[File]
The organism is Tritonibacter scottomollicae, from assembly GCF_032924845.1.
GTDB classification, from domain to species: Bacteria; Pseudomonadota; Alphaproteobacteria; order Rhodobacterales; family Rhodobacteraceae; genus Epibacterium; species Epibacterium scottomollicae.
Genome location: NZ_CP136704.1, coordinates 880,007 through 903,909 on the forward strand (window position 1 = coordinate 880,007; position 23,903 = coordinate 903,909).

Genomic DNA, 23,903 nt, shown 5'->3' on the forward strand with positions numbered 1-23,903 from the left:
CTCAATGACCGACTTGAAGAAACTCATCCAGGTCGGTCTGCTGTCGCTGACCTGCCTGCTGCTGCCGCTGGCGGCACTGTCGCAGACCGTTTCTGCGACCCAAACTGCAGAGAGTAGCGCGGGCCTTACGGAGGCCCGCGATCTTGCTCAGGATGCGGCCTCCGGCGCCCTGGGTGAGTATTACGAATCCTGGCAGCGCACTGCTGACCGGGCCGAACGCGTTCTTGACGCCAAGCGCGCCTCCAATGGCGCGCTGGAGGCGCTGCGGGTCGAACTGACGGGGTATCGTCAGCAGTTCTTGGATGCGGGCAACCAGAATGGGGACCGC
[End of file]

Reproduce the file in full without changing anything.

The organism is Tritonibacter scottomollicae, from assembly GCF_032924845.1.
GTDB classification, from domain to species: Bacteria; Pseudomonadota; Alphaproteobacteria; order Rhodobacterales; family Rhodobacteraceae; genus Epibacterium; species Epibacterium scottomollicae.
Genome location: NZ_CP136704.1, coordinates 880,007 through 903,909 on the forward strand (window position 1 = coordinate 880,007; position 23,903 = coordinate 903,909).

Genomic DNA, 23,903 nt, shown 5'->3' on the forward strand with positions numbered 1-23,903 from the left:
CTCAATGACCGACTTGAAGAAACTCATCCAGGTCGGTCTGCTGTCGCTGACCTGCCTGCTGCTGCCGCTGGCGGCACTGTCGCAGACCGTTTCTGCGACCCAAACTGCAGAGAGTAGCGCGGGCCTTACGGAGGCCCGCGATCTTGCTCAGGATGCGGCCTCCGGCGCCCTGGGTGAGTATTACGAATCCTGGCAGCGCACTGCTGACCGGGCCGAACGCGTTCTTGACGCCAAGCGCGCCTCCAATGGCGCGCTGGAGGCGCTGCGGGTCGAACTGACGGGGTATCGTCAGCAGTTCTTGGATGCGGGCAACCAGAATGGGGACCGC